Referring to FIG. 3, the illustrated charge injector, which represents a preferred embodiment of the inventorship is constructionally similar in many respects to that described hereinabove with reference to FIG. 1 and where the same reference numerals are used, these denote identical or corresponding parts and they will not be described in any further detail. Additionally, however, it will be seen that the charge injector body 1 in FIG. 3 is extended downwardly from anode electrode 5 to define a second chamber 18, and also an outlet line 19 connected to a source of gas or gas mixture, diagrammatically illustrated at 20. Orifice 4 is arranged as an entrance orifice to chamber 18 for charged liquid. Chamber 18 is provided with an outlet orifice 27 issuing into the low pressure, downstream region of vessel 10. In operation, gas is fed from source 20 through line 19 and into chamber 18 to raise to a pressure value, at most just below that prevailing in charge injection chamber 2, the pressure immediately downstream of entrance orifice 4. The effect of this is found to be that the charge injection level or charge transport efficiency is restored. The charged liquid issuing through orifice 4 then passes, together with introduced gas in chamber 18, out through outlet orifice 27 and into vessel 10 in the form of a spray, for sufficiently high charge levels, or otherwise as a charged stream. The point at which the issuing liquid breaks up into a spray in the former case will depend upon factors such as the applied electrode voltages and the geometry of the charge injector, but in any case is not material to the effective separation of the water from the oil. Operation of the charge injector is essentially identical to that already described in FIG. 1. The water that re-enters the mixture from the beads 21 will separate out as layer 24 beneath the top clarified oily phase 23.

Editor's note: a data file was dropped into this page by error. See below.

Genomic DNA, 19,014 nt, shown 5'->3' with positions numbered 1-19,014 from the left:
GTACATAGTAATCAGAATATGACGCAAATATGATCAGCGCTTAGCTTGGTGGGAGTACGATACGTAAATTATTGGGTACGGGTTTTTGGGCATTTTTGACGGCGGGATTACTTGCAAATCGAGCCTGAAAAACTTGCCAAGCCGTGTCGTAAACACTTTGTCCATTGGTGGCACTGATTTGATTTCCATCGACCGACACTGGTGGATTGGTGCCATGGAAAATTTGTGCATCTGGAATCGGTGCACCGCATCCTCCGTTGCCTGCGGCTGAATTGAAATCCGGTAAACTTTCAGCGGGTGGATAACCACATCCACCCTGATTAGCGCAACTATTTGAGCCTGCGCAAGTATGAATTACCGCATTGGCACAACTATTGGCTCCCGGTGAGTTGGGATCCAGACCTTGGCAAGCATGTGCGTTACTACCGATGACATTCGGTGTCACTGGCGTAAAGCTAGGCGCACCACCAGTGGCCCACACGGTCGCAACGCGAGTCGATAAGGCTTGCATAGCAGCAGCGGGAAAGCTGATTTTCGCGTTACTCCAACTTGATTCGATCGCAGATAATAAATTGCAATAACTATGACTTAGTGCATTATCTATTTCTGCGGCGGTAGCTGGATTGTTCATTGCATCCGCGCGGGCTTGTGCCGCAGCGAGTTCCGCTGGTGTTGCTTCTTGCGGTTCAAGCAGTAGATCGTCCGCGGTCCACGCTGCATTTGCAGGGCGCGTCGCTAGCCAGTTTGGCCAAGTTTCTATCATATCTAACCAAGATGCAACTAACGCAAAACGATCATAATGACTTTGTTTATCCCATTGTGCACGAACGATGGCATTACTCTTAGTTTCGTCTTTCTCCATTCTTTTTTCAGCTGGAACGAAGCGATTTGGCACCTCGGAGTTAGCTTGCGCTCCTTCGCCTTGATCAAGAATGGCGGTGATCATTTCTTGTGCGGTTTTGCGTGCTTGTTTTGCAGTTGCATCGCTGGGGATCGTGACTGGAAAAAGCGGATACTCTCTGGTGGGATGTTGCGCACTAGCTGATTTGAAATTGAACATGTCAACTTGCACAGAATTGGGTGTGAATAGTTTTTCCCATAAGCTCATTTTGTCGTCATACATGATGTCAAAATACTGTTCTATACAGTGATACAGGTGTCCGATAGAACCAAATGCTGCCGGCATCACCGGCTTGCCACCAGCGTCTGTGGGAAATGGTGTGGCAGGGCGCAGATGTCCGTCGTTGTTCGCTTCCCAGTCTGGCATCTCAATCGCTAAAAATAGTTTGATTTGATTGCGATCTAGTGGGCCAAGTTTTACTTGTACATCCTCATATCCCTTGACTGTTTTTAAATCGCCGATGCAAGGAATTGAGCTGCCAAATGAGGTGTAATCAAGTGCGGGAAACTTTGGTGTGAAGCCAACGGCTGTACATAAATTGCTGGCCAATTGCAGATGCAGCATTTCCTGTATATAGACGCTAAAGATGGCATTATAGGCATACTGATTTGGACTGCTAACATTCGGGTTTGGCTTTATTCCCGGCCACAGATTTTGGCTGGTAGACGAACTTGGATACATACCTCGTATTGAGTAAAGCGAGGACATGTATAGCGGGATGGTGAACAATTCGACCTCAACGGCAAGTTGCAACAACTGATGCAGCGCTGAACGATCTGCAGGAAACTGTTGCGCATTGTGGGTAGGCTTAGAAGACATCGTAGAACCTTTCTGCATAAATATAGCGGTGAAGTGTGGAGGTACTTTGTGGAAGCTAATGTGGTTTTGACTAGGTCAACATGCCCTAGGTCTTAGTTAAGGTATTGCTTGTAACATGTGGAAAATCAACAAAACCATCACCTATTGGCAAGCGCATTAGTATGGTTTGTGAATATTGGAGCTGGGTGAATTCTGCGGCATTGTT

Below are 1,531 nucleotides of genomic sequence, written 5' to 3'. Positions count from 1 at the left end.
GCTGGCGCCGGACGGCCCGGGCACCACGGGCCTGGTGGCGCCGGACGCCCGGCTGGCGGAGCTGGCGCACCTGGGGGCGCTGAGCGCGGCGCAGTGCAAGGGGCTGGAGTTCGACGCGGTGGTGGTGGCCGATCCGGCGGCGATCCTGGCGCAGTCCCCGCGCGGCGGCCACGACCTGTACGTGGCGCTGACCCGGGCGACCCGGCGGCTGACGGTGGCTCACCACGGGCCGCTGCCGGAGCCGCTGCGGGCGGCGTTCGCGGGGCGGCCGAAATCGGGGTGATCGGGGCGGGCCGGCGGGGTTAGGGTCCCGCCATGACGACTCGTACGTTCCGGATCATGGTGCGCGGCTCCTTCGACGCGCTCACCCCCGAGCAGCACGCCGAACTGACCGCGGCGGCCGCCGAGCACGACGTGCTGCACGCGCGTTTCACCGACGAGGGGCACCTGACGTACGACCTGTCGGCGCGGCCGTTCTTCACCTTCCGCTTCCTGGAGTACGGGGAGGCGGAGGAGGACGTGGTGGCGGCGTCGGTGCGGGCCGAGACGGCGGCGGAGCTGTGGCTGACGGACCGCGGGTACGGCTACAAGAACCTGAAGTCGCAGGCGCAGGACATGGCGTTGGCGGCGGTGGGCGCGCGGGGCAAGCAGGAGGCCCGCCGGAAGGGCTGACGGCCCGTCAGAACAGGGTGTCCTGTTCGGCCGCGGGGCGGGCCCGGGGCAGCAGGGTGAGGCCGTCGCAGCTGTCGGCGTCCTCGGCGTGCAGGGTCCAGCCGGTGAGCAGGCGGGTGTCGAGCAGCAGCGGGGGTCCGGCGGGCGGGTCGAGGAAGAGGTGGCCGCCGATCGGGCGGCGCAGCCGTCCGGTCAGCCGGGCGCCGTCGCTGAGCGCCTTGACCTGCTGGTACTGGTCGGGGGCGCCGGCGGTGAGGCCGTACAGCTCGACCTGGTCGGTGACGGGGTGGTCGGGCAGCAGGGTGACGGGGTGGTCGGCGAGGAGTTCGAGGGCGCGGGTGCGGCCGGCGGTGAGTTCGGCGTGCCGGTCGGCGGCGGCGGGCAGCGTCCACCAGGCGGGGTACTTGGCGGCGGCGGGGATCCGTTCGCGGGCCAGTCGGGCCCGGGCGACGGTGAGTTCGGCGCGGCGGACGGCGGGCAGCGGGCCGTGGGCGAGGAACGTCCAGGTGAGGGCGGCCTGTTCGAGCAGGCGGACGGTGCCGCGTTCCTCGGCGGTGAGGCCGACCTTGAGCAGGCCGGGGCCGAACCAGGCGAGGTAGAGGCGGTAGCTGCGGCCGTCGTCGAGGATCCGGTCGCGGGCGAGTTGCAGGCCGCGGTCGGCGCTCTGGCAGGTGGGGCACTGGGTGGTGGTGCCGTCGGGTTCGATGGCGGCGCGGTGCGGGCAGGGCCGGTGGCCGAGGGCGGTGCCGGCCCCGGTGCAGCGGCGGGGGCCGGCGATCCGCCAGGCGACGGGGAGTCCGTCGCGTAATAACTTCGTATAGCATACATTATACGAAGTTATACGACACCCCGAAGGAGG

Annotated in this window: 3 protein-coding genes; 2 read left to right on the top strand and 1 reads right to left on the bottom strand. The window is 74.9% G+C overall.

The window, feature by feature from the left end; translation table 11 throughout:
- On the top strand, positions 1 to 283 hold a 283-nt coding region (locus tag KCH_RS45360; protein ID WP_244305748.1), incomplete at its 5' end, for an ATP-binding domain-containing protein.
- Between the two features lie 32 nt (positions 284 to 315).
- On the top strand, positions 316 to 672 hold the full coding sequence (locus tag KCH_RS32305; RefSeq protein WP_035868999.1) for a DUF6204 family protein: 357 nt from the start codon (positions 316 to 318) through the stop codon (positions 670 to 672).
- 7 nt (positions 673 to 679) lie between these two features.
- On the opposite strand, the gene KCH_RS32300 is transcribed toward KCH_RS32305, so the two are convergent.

The outlet orifice 27 is preferably larger in size (diameter D2) than the entrance orifice 4 (diameter D1). In a preferred arrangement the diameter ratio is about 3:1. For example, the respective diameters could be about 0.15 cm and about 0.05 cm. The orifices 4, 27 are circular in this construction example, but it is to be understood that other orifice configurations are possible within the scope of this invention as defined by the appended claims. The gas pressure in chamber 18 is controlled by adjustment to the delivery pressure of pumping system 20. The required differential pressure is maintained by the choice of the outlet orifice diameter.
Assuming that the gas flow is choked at the orifice 27 in the annular area between the liquid stream and the orifice perimeter (in which case the pressure in chamber 18 is independent of the pumping conditions in the upper region of vessel 10), then an approximate relationship between the pressure ratio maintained across the orifice and the orifice diameter ratio is given by the following:
P1 /P2 =(K/√MW).√RT A1.[(D2 /D1)2 -1]/Q (1)
K2 =k [2/(k+1)/(k-1) (2)
k=ratio of specific heats at constant pressure and constant volume of the gas
MW=molecular weight of gas
T=temperature of gas
R=universal gas constant
P1 =pressure downstream of outlet orifice
P2 =pressure between orifices
A1 =area of entrance orifice